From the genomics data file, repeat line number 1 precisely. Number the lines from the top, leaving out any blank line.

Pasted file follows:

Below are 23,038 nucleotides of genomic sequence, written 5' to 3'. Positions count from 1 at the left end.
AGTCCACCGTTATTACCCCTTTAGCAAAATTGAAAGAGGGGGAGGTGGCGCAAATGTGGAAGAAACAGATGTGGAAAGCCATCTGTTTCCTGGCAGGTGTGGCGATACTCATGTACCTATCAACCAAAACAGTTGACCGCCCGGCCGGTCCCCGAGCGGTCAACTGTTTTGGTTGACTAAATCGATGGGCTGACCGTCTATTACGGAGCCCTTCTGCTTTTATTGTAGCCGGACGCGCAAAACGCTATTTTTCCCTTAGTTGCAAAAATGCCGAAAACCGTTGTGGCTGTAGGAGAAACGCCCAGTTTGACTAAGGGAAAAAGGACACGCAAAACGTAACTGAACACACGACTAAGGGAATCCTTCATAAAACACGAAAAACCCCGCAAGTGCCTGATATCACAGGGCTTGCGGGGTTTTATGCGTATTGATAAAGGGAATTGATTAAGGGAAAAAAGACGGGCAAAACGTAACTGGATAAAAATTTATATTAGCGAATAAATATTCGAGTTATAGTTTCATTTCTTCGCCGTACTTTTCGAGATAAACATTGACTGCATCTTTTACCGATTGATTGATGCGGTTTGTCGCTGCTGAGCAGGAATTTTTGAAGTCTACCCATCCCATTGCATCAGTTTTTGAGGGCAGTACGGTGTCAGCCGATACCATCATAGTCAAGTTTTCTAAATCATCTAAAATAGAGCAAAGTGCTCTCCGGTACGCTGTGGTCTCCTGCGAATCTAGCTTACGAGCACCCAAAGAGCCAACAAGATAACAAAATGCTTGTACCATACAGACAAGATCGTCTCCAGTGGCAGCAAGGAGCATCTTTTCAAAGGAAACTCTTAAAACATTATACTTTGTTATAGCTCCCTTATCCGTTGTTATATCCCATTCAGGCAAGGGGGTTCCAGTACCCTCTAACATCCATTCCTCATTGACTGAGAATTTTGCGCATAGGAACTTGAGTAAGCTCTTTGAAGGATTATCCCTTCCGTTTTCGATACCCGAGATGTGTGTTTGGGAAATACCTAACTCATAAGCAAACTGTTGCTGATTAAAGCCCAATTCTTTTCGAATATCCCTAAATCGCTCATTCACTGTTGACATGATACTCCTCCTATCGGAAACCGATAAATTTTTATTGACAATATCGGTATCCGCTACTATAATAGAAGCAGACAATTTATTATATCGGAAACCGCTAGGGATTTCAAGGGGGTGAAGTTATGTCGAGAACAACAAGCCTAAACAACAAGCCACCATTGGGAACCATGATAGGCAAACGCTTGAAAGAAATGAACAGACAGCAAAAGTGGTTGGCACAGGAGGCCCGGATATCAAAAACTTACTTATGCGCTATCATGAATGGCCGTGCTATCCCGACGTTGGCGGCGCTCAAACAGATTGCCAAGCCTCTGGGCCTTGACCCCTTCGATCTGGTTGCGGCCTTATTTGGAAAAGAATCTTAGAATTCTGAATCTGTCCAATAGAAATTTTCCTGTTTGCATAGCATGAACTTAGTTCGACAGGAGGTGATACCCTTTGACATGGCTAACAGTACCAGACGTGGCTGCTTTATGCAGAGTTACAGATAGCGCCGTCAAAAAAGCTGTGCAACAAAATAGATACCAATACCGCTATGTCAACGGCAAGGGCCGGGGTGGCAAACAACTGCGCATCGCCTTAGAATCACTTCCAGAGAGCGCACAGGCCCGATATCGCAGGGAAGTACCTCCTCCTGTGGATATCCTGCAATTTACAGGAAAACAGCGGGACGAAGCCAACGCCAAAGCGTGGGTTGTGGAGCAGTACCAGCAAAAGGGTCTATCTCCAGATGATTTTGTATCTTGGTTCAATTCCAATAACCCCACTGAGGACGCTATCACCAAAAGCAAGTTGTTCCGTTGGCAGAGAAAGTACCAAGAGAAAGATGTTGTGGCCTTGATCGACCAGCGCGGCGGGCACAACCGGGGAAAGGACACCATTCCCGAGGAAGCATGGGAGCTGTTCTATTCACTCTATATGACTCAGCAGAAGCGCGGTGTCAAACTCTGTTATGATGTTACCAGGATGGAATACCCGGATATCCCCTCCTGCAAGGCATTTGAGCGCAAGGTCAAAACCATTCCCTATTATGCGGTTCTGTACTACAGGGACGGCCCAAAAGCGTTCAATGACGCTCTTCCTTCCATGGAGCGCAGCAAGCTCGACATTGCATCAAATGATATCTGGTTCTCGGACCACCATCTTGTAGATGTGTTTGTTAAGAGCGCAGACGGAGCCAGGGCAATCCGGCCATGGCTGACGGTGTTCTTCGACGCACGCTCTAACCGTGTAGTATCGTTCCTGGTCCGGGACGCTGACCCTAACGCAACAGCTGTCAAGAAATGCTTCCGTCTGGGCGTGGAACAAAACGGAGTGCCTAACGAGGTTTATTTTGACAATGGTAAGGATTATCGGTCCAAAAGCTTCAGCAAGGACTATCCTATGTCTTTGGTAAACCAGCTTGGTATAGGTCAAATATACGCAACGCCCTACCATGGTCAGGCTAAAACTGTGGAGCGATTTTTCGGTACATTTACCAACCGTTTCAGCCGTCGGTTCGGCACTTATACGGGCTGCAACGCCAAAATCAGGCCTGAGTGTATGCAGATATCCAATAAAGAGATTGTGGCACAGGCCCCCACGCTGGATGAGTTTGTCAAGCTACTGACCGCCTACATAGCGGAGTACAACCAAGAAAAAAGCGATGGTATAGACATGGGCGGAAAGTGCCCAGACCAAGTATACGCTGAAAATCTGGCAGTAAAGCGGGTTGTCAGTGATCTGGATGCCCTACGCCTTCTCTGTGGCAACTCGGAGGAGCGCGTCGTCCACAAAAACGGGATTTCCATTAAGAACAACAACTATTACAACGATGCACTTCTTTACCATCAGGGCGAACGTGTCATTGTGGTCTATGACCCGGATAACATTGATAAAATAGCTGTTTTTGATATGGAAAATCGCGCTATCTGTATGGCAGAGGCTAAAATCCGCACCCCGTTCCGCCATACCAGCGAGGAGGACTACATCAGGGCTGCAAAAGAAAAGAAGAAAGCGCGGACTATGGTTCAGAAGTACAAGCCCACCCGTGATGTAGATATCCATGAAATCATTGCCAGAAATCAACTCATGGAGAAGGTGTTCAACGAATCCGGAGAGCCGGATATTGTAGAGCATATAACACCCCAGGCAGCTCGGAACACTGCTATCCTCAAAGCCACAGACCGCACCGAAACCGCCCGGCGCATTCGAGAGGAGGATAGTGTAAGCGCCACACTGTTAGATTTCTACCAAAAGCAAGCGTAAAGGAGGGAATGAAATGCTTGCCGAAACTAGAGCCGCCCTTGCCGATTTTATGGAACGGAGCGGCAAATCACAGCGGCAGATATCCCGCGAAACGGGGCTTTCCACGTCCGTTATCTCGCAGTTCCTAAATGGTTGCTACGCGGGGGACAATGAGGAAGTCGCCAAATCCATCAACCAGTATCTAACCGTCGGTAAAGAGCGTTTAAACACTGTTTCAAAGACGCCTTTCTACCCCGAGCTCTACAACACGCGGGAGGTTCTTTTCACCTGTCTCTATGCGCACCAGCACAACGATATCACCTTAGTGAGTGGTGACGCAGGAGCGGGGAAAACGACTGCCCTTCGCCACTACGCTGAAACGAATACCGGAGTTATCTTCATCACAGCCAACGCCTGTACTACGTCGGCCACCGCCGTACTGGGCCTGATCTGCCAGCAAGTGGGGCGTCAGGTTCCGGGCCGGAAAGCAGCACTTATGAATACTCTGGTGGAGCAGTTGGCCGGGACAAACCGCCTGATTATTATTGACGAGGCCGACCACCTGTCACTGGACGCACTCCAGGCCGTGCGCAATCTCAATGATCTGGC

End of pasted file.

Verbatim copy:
Below are 23,038 nucleotides of genomic sequence, written 5' to 3'. Positions count from 1 at the left end.